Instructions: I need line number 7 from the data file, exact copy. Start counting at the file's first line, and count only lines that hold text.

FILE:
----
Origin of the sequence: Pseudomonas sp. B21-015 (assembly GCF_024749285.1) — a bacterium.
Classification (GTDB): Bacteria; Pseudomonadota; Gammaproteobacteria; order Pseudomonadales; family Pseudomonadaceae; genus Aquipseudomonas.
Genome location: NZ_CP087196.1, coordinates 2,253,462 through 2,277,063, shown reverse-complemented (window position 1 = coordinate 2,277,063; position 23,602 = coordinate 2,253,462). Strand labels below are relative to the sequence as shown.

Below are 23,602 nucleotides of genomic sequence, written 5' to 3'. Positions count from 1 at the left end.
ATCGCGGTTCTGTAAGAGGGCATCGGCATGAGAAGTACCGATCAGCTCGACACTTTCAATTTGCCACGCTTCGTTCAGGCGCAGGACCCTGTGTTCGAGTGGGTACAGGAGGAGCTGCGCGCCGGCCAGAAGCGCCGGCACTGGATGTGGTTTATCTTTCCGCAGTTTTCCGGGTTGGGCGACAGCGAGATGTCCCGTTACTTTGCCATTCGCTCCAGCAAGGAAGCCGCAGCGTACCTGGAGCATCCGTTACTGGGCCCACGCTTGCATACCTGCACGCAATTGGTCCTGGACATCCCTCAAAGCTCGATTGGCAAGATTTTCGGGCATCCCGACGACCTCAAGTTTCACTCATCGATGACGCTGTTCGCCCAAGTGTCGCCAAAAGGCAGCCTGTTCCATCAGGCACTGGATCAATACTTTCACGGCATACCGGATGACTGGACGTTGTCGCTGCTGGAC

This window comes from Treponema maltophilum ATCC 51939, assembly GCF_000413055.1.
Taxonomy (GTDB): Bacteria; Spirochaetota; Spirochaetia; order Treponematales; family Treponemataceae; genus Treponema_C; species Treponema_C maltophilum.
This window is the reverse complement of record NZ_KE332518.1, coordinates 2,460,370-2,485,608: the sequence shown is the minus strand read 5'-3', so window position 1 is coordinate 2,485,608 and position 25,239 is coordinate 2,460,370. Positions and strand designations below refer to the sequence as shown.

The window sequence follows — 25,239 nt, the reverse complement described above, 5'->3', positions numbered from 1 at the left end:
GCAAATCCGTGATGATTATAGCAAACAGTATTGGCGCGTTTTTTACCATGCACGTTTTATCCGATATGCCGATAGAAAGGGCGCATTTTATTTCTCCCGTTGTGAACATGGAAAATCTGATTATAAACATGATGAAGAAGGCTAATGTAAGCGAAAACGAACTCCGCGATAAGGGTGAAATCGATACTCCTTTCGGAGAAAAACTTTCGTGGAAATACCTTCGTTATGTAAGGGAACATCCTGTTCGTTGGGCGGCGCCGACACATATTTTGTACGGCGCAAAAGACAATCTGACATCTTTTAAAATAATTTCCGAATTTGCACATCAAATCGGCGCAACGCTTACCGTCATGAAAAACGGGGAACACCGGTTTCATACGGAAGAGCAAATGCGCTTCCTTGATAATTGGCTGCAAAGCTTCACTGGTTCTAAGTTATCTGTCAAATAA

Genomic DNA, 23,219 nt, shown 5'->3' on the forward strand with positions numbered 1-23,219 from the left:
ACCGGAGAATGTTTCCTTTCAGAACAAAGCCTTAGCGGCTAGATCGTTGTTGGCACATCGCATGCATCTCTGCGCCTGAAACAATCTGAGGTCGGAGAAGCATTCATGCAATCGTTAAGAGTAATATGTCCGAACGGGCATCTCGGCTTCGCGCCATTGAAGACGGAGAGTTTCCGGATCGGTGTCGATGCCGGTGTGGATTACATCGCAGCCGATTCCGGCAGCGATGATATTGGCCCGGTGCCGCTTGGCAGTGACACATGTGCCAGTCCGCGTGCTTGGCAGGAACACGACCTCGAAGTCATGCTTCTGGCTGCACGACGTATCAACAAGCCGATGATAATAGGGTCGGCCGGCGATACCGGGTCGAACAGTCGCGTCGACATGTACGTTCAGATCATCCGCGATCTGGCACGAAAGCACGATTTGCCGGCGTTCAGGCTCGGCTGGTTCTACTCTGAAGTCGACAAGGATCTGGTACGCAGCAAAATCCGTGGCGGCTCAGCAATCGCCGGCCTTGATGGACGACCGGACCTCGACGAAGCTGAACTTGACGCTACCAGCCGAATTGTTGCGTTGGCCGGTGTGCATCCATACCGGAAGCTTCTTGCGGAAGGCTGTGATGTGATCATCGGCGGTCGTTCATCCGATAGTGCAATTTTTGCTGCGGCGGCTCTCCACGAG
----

Taxonomy (GTDB): Bacteria; Spirochaetota; Spirochaetia; order Treponematales; family Treponemataceae; genus Treponema_C; species Treponema_C maltophilum.